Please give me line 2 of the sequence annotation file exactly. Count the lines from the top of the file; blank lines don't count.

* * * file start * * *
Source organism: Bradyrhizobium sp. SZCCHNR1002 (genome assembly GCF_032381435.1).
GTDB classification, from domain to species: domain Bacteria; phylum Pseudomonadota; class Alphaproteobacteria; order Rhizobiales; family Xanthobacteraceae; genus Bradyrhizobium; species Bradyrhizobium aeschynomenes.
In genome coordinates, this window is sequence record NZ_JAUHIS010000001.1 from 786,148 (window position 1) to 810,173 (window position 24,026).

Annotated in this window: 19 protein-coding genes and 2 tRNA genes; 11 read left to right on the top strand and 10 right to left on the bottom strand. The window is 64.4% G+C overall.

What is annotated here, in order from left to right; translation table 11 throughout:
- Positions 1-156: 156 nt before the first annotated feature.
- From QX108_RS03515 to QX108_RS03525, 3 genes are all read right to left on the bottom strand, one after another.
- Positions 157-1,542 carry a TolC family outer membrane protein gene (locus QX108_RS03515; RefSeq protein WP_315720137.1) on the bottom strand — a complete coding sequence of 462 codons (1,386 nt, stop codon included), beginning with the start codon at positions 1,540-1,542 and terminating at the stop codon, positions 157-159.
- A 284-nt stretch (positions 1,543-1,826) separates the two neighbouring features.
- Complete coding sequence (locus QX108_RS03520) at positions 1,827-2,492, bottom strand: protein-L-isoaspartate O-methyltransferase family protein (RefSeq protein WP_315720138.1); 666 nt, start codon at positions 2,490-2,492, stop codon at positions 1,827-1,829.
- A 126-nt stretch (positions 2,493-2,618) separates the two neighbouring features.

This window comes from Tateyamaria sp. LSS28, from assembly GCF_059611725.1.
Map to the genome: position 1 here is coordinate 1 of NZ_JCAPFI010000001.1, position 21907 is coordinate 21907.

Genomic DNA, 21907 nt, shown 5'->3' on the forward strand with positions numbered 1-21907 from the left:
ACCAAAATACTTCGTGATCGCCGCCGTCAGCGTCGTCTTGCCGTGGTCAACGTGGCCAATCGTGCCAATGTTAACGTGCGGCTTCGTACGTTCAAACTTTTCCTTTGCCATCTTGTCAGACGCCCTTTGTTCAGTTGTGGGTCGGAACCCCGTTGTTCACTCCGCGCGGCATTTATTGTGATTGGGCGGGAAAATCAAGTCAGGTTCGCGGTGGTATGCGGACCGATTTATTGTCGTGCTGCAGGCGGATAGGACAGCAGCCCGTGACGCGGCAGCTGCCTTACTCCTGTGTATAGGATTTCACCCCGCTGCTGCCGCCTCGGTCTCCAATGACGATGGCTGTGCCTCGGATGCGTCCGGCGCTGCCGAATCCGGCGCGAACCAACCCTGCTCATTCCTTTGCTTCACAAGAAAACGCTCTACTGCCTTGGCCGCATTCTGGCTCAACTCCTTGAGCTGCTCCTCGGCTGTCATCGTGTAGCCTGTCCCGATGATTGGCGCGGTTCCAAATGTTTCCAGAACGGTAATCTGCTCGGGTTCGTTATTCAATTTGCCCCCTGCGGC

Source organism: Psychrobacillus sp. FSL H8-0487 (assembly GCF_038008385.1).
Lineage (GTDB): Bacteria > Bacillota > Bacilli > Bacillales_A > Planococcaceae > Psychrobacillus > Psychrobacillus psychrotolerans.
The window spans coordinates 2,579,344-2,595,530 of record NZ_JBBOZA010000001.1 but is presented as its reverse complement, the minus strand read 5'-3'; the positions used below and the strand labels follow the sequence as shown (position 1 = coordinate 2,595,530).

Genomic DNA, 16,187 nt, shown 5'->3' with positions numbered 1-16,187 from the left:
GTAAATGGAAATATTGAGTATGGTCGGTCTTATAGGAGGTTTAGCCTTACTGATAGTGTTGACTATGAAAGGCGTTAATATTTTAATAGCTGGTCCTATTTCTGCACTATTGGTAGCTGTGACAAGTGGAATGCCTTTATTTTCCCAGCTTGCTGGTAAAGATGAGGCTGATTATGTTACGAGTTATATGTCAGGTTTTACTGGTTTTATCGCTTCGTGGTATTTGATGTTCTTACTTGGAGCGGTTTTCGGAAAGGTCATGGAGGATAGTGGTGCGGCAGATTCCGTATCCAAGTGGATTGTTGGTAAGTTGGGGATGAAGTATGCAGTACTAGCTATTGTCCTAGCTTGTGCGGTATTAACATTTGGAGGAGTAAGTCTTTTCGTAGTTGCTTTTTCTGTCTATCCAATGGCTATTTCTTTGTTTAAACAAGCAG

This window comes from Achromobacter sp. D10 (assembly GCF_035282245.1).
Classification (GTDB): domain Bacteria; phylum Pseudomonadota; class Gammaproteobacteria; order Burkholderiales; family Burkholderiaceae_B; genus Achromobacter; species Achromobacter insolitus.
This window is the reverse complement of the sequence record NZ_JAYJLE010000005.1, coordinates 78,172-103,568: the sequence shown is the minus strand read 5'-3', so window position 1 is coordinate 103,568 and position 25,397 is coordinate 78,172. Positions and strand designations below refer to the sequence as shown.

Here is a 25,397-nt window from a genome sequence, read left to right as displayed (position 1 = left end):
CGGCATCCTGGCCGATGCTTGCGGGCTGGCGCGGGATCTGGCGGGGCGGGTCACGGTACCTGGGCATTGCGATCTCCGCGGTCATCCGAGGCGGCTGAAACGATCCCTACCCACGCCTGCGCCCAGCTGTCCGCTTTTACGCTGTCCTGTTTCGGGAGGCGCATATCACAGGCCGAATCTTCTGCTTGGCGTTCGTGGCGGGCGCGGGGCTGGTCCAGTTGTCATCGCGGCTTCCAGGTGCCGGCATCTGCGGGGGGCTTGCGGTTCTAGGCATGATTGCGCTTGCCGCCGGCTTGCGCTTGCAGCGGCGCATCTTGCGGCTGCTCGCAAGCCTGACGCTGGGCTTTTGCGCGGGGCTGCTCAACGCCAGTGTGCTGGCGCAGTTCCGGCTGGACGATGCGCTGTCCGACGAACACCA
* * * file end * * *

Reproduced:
GTDB classification, from domain to species: domain Bacteria; phylum Pseudomonadota; class Alphaproteobacteria; order Rhizobiales; family Xanthobacteraceae; genus Bradyrhizobium; species Bradyrhizobium aeschynomenes.